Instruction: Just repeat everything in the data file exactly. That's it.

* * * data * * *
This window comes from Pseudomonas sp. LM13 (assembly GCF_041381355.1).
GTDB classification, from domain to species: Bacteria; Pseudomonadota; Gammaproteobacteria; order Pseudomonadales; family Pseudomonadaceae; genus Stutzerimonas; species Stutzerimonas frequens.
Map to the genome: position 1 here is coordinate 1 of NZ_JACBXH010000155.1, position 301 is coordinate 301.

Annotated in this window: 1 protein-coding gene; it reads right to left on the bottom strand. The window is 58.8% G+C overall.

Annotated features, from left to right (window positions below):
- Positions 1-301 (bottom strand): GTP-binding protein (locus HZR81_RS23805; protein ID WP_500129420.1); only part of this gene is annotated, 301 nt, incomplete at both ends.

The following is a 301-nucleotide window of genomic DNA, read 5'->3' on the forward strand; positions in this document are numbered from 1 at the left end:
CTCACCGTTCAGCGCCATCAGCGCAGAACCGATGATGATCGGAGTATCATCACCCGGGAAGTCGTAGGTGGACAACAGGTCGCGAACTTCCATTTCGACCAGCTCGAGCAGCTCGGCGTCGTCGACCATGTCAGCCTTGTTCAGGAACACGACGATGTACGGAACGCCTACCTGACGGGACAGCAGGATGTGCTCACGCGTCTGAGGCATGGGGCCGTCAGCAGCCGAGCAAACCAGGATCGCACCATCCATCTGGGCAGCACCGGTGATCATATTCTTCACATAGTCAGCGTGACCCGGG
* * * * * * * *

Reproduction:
This window comes from Pseudomonas sp. LM13 (assembly GCF_041381355.1).
GTDB classification, from domain to species: Bacteria; Pseudomonadota; Gammaproteobacteria; order Pseudomonadales; family Pseudomonadaceae; genus Stutzerimonas; species Stutzerimonas frequens.
Map to the genome: position 1 here is coordinate 1 of NZ_JACBXH010000155.1, position 301 is coordinate 301.

Annotated in this window: 1 protein-coding gene; it reads right to left on the bottom strand. The window is 58.8% G+C overall.

Annotated features, from left to right (window positions below):
- Positions 1-301 (bottom strand): GTP-binding protein (locus HZR81_RS23805; protein ID WP_500129420.1); only part of this gene is annotated, 301 nt, incomplete at both ends.

The following is a 301-nucleotide window of genomic DNA, read 5'->3' on the forward strand; positions in this document are numbered from 1 at the left end:
CTCACCGTTCAGCGCCATCAGCGCAGAACCGATGATGATCGGAGTATCATCACCCGGGAAGTCGTAGGTGGACAACAGGTCGCGAACTTCCATTTCGACCAGCTCGAGCAGCTCGGCGTCGTCGACCATGTCAGCCTTGTTCAGGAACACGACGATGTACGGAACGCCTACCTGACGGGACAGCAGGATGTGCTCACGCGTCTGAGGCATGGGGCCGTCAGCAGCCGAGCAAACCAGGATCGCACCATCCATCTGGGCAGCACCGGTGATCATATTCTTCACATAGTCAGCGTGACCCGGG